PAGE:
Fest lacks official market, but that doesn't stop buyers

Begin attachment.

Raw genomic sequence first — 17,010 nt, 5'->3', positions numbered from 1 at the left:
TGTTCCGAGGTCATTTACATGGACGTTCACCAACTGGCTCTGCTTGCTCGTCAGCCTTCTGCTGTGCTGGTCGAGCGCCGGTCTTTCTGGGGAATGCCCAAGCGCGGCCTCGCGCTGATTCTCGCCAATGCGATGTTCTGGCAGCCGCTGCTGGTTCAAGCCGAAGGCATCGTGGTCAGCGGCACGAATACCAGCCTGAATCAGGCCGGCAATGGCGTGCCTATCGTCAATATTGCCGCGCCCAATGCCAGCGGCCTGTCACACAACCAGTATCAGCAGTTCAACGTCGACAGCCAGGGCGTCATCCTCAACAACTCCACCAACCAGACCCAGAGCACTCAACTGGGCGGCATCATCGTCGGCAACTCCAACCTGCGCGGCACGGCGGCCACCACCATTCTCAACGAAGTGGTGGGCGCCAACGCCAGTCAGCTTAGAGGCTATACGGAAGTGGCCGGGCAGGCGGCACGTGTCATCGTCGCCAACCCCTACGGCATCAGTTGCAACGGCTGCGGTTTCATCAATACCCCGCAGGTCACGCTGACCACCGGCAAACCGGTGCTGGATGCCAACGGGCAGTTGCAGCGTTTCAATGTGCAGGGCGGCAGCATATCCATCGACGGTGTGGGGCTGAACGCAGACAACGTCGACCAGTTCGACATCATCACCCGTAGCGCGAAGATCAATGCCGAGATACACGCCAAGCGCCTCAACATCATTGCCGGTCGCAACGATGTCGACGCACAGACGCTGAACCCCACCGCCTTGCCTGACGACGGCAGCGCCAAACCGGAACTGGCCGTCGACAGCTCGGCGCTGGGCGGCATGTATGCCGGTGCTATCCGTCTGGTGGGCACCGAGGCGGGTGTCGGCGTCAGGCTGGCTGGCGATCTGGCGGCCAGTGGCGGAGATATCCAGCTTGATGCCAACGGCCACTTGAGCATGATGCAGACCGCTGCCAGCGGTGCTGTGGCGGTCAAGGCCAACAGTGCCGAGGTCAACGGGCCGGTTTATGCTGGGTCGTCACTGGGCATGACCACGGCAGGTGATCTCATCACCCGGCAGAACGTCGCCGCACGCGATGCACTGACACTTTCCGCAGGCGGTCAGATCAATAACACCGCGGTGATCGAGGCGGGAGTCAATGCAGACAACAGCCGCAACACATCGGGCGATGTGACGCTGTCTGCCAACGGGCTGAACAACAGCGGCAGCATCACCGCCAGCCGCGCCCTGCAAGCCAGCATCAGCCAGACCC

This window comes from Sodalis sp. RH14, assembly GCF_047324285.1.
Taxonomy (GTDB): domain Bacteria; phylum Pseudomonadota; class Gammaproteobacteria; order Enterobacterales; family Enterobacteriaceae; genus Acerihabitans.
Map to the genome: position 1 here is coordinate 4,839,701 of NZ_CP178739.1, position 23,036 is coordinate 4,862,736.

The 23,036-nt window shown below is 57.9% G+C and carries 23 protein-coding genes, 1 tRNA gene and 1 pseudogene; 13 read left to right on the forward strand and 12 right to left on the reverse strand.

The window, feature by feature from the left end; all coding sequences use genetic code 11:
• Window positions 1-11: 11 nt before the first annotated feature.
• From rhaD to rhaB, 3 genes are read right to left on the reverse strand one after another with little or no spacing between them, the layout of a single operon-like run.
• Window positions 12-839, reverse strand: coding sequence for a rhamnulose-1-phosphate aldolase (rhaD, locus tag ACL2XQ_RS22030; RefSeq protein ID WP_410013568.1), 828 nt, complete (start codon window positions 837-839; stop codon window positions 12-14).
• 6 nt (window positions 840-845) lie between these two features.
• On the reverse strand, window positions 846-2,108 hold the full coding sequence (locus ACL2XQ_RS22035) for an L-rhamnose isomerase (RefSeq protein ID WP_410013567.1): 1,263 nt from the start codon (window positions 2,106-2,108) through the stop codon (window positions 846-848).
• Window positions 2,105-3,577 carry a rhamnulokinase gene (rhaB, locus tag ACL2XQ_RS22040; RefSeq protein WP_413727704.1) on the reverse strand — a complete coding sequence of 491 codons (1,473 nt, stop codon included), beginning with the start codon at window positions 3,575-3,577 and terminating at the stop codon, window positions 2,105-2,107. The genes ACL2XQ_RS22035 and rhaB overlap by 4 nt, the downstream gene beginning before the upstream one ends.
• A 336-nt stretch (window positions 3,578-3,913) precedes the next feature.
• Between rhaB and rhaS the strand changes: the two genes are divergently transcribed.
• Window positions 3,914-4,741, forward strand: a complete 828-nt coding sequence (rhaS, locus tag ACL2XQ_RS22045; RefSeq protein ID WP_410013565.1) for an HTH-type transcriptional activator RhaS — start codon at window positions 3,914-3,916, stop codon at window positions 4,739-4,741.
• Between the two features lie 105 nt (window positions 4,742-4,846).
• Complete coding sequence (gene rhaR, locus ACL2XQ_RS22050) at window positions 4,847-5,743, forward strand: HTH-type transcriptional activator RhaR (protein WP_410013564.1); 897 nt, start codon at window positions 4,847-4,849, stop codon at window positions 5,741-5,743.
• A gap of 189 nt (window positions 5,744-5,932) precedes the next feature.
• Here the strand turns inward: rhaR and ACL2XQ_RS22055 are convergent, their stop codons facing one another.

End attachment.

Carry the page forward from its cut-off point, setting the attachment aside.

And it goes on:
NEW YORK — Toronto is a well-known hunting ground for domestic film acquisitions, but along with last year’s North American sales boom came a surprising boost in a new arena: international sales and presales.Toronto doesn’t have an official market, yet more people are turning to TIFF as an international sales hub, potentially creating some serious competition for business with AFM, Berlin and Cannes. Registered sales agents repping international rights jumped 17% over last year, from 363 in 2010 to 425, says TIFF Sales & Industry Office senior manager Justin Cutler. Festival co-director Cameron Bailey says that much of the industry tends to focus on Toronto as a key buying market for U.S. films or for the U.S. market generally. “But we’ve got a much wider range of films and delegates than that,” he adds. “I can’t remember when (international sales activity) wasn’t happening here, but I think the scale of it has increased a lot in the last four or five years.” While the spike is clearly inspired by this year’s economic rebound, it also reflects on TIFF’s growing appeal, plus several new initiatives overseen by Cutler and encouraged in the last few years by Bailey. There’s no hotel filled with tradeshow posters along the beach, but Bailey cites expanded space in TIFF’s new partner hotel, the Hyatt Regency, and the fest’s move to a centralized location downtown as helping to facilitate new services and more business transactions. The fest has also enacted new digital initiatives aimed to improve communication among buyers and sellers, much as the Bell Lightbox’s free WiFi has for all festgoers. Program books are now readable on handheld devices and tablets, notes Cutler, and a new delegate guide download feature (similar to Cinando.com) allows for real-time updates for fest attendees. Electronic rights lists with available territories have new tags with more identifiable topics for each film. TIFF is now working with two B2B programs, Cinando Screening Room and Festival Scope, allowing rights-holders to screen films online for buyers after their debuts, and even after the fest ends. “It’s kind of extending the breadth of those films under our curatorial banner,” Cutler says. Two of this year’s world premieres viewable on Festival Scope are Figa Films’ “The Last Christeros” and Visit Films’ “Fable of the Fish.” The fest is helping foster the next generation of Canadian buyers and sellers with this year’s introduction of discount student industry passes, targeting the many new film biz programs cropping up in Canada. TIFF is reaching out to new territories, many with outsized growth in film and entertainment such as China, Japan and Korea, with local-lingo outreach letters to better communicate with delegates. That’s part of what has helped the fest slowly but steadily increase the number of attending countries, says Cutler, from 63 in 2009 to 65 last year to a record 67 this year. Japanese and Korean attendance figures have had particularly big spikes. “The Asian market is especially important for us,” says Bailey. “We feel like that’s an area where we can stand to grow a lot. I’m beginning to spend more time there — I was in Beijing twice this year — and plan to do as much as I can to keep travelling to that area. A lot of significant Asian films premiere here, and we feel the Asian buyers should be here in the same kind of numbers.” Bailey knows that he has to walk a fine line between art and commerce when he promotes Toronto’s potential for film sales. “We’re not like Cannes or Berlin in the sense that there is no official market here, so we really do focus on the films that are in official selection,” he explains. “But, of course, we’re aware that companies that have films in official selection are also bringing along their wares for the next season, and they’re showing some of that stuff off as well. Because the buyers are here, they can do quite well with that.” Anecdotal evidence is everywhere. Last year, IM Global landed more than more than $30 million in foreign presales for DNA’s 3D comic adaptation “Dredd.” Companies like Myriad Pictures are lining up big parties, and even more action is expected with the official Toronto debut of sales/production/finance shingle Sierra/Affinity, which reps titles from Sidney Kimmel Entertainment, OddLot, Bold, Sierra Pictures and its partner, Incentive Filmed Entertainment. They’re repping overseas rights to films screening in competition (Oren Moverman’s “Rampart”) and others still in production (the crime thrillers “Parker” and “The Place Beyond the Pines”) “It’s growing as a presales market, (but) the thing that’s great about it is that it’s not a full-on market, and I don’t think buyers or sellers want to turn it into one” says Sierra/Affinity co-founder Nick Meyer. “It’s such a great venue for people to talk about and screen movies, and to see footage. International buyers (can) get a sense of what the fourth-quarter Oscar movies will be, what (next) year’s going to look like, and talk about movies in a less pure-market environment.” n
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